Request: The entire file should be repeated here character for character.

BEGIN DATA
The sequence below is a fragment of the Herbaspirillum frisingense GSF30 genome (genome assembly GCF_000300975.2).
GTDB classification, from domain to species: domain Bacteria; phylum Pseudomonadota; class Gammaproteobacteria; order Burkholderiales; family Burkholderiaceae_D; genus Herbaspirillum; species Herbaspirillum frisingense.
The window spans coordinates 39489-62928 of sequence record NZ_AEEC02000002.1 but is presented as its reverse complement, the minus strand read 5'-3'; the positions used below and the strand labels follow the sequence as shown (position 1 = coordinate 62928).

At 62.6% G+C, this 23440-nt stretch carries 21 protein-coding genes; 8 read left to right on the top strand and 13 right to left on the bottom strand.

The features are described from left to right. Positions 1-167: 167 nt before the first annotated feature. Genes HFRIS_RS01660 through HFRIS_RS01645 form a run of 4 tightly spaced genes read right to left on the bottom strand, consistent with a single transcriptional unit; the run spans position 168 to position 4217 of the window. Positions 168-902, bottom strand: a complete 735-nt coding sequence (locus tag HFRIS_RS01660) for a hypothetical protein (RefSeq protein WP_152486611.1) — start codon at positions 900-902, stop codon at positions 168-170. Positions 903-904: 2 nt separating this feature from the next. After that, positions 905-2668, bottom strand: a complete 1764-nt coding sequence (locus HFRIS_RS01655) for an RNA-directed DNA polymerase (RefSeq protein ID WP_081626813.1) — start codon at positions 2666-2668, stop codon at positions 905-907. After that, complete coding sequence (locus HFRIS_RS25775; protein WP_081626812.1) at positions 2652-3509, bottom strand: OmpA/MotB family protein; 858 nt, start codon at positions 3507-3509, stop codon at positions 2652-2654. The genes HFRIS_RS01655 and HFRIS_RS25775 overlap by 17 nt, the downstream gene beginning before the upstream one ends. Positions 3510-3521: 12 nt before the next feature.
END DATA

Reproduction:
The sequence below is a fragment of the Herbaspirillum frisingense GSF30 genome (genome assembly GCF_000300975.2).
GTDB classification, from domain to species: domain Bacteria; phylum Pseudomonadota; class Gammaproteobacteria; order Burkholderiales; family Burkholderiaceae_D; genus Herbaspirillum; species Herbaspirillum frisingense.
The window spans coordinates 39489-62928 of sequence record NZ_AEEC02000002.1 but is presented as its reverse complement, the minus strand read 5'-3'; the positions used below and the strand labels follow the sequence as shown (position 1 = coordinate 62928).

At 62.6% G+C, this 23440-nt stretch carries 21 protein-coding genes; 8 read left to right on the top strand and 13 right to left on the bottom strand.

The features are described from left to right. Positions 1-167: 167 nt before the first annotated feature. Genes HFRIS_RS01660 through HFRIS_RS01645 form a run of 4 tightly spaced genes read right to left on the bottom strand, consistent with a single transcriptional unit; the run spans position 168 to position 4217 of the window. Positions 168-902, bottom strand: a complete 735-nt coding sequence (locus tag HFRIS_RS01660) for a hypothetical protein (RefSeq protein WP_152486611.1) — start codon at positions 900-902, stop codon at positions 168-170. Positions 903-904: 2 nt separating this feature from the next. After that, positions 905-2668, bottom strand: a complete 1764-nt coding sequence (locus HFRIS_RS01655) for an RNA-directed DNA polymerase (RefSeq protein ID WP_081626813.1) — start codon at positions 2666-2668, stop codon at positions 905-907. After that, complete coding sequence (locus HFRIS_RS25775; protein WP_081626812.1) at positions 2652-3509, bottom strand: OmpA/MotB family protein; 858 nt, start codon at positions 3507-3509, stop codon at positions 2652-2654. The genes HFRIS_RS01655 and HFRIS_RS25775 overlap by 17 nt, the downstream gene beginning before the upstream one ends. Positions 3510-3521: 12 nt before the next feature.